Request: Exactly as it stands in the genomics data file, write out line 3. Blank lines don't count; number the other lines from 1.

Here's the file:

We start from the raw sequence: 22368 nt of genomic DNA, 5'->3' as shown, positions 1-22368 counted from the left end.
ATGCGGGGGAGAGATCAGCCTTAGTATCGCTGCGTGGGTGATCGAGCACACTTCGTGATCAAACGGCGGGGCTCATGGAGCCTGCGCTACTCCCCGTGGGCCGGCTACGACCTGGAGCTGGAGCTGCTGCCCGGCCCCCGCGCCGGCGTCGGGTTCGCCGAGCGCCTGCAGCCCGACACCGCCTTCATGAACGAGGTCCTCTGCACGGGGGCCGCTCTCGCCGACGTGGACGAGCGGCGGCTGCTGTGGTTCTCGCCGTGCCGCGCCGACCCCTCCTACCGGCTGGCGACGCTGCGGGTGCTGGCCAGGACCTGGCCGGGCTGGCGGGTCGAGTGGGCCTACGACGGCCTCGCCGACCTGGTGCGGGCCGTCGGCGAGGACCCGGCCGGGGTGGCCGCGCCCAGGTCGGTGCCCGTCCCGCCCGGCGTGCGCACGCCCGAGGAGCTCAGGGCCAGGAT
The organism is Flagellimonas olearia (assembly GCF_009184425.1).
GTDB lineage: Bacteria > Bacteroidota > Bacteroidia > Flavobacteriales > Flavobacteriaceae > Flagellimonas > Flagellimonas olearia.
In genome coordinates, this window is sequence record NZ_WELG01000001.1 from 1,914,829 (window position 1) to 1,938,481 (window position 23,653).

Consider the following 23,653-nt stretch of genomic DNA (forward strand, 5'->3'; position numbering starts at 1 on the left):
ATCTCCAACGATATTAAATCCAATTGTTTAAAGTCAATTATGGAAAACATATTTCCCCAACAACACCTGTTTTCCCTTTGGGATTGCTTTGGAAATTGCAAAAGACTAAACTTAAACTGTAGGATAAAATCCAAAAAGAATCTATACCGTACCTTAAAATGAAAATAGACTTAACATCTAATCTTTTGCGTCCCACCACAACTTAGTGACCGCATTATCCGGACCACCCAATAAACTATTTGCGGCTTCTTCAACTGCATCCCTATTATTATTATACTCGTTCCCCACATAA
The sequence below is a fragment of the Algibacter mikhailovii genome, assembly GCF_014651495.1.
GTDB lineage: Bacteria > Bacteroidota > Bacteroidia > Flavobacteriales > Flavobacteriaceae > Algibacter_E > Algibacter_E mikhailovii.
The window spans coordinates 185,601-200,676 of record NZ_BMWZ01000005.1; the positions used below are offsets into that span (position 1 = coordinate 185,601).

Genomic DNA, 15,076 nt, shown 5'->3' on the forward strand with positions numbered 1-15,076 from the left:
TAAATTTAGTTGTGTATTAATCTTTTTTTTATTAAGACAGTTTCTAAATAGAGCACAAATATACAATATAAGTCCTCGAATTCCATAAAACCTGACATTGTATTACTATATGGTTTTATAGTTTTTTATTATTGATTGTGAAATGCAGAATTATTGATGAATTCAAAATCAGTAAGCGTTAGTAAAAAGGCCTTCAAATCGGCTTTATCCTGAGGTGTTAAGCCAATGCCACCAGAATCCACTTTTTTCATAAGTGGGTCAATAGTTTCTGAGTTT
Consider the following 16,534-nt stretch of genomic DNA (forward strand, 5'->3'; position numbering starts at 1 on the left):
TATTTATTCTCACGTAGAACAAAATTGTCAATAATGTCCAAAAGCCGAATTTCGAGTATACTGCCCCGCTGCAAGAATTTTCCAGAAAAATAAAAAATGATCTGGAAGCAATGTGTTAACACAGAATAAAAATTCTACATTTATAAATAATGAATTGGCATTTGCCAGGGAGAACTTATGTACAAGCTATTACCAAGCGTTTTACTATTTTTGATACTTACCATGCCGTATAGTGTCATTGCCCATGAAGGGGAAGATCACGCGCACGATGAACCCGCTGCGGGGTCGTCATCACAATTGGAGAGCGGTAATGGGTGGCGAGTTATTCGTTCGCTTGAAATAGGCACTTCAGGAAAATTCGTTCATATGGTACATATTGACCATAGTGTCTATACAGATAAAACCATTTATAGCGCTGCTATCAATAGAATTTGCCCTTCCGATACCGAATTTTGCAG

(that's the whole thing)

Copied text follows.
The organism is Flagellimonas olearia (assembly GCF_009184425.1).